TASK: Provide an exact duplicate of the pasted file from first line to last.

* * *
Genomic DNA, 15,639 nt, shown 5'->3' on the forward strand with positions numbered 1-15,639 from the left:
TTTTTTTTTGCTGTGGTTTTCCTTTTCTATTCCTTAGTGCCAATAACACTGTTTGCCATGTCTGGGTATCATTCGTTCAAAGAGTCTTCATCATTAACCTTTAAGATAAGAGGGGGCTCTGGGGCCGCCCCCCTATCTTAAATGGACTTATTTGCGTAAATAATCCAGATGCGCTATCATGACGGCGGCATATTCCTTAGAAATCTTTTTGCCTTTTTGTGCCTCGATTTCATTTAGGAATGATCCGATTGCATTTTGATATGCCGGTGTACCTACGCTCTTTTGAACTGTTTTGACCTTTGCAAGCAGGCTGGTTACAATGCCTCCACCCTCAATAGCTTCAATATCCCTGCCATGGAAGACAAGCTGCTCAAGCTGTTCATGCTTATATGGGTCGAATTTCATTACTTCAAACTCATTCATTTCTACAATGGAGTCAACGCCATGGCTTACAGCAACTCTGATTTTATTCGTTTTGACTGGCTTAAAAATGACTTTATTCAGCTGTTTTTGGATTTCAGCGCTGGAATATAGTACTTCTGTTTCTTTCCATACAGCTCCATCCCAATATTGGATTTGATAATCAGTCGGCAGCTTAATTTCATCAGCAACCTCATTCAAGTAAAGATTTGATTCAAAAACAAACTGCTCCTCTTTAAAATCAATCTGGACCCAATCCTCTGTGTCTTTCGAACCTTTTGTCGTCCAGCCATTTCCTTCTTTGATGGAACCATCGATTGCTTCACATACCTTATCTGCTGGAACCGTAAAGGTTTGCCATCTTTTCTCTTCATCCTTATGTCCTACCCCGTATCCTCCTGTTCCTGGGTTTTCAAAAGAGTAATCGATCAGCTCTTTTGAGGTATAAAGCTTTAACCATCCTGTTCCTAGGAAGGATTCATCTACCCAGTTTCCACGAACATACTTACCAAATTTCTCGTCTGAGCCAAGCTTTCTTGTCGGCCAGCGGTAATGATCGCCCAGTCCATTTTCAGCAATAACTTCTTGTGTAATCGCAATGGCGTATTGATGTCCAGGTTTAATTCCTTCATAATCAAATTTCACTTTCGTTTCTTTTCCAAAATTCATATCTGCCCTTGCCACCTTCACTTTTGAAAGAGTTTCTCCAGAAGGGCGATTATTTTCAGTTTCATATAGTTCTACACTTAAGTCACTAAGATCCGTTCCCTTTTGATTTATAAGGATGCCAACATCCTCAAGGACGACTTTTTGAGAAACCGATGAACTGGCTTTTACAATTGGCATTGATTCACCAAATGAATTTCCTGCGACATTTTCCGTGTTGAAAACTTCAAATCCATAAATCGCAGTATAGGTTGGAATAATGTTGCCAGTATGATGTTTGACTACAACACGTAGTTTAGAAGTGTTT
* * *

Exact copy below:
Genomic DNA, 15,639 nt, shown 5'->3' on the forward strand with positions numbered 1-15,639 from the left:
TTTTTTTTTGCTGTGGTTTTCCTTTTCTATTCCTTAGTGCCAATAACACTGTTTGCCATGTCTGGGTATCATTCGTTCAAAGAGTCTTCATCATTAACCTTTAAGATAAGAGGGGGCTCTGGGGCCGCCCCCCTATCTTAAATGGACTTATTTGCGTAAATAATCCAGATGCGCTATCATGACGGCGGCATATTCCTTAGAAATCTTTTTGCCTTTTTGTGCCTCGATTTCATTTAGGAATGATCCGATTGCATTTTGATATGCCGGTGTACCTACGCTCTTTTGAACTGTTTTGACCTTTGCAAGCAGGCTGGTTACAATGCCTCCACCCTCAATAGCTTCAATATCCCTGCCATGGAAGACAAGCTGCTCAAGCTGTTCATGCTTATATGGGTCGAATTTCATTACTTCAAACTCATTCATTTCTACAATGGAGTCAACGCCATGGCTTACAGCAACTCTGATTTTATTCGTTTTGACTGGCTTAAAAATGACTTTATTCAGCTGTTTTTGGATTTCAGCGCTGGAATATAGTACTTCTGTTTCTTTCCATACAGCTCCATCCCAATATTGGATTTGATAATCAGTCGGCAGCTTAATTTCATCAGCAACCTCATTCAAGTAAAGATTTGATTCAAAAACAAACTGCTCCTCTTTAAAATCAATCTGGACCCAATCCTCTGTGTCTTTCGAACCTTTTGTCGTCCAGCCATTTCCTTCTTTGATGGAACCATCGATTGCTTCACATACCTTATCTGCTGGAACCGTAAAGGTTTGCCATCTTTTCTCTTCATCCTTATGTCCTACCCCGTATCCTCCTGTTCCTGGGTTTTCAAAAGAGTAATCGATCAGCTCTTTTGAGGTATAAAGCTTTAACCATCCTGTTCCTAGGAAGGATTCATCTACCCAGTTTCCACGAACATACTTACCAAATTTCTCGTCTGAGCCAAGCTTTCTTGTCGGCCAGCGGTAATGATCGCCCAGTCCATTTTCAGCAATAACTTCTTGTGTAATCGCAATGGCGTATTGATGTCCAGGTTTAATTCCTTCATAATCAAATTTCACTTTCGTTTCTTTTCCAAAATTCATATCTGCCCTTGCCACCTTCACTTTTGAAAGAGTTTCTCCAGAAGGGCGATTATTTTCAGTTTCATATAGTTCTACACTTAAGTCACTAAGATCCGTTCCCTTTTGATTTATAAGGATGCCAACATCCTCAAGGACGACTTTTTGAGAAACCGATGAACTGGCTTTTACAATTGGCATTGATTCACCAAATGAATTTCCTGCGACATTTTCCGTGTTGAAAACTTCAAATCCATAAATCGCAGTATAGGTTGGAATAATGTTGCCAGTATGATGTTTGACTACAACACGTAGTTTAGAAGTGTTT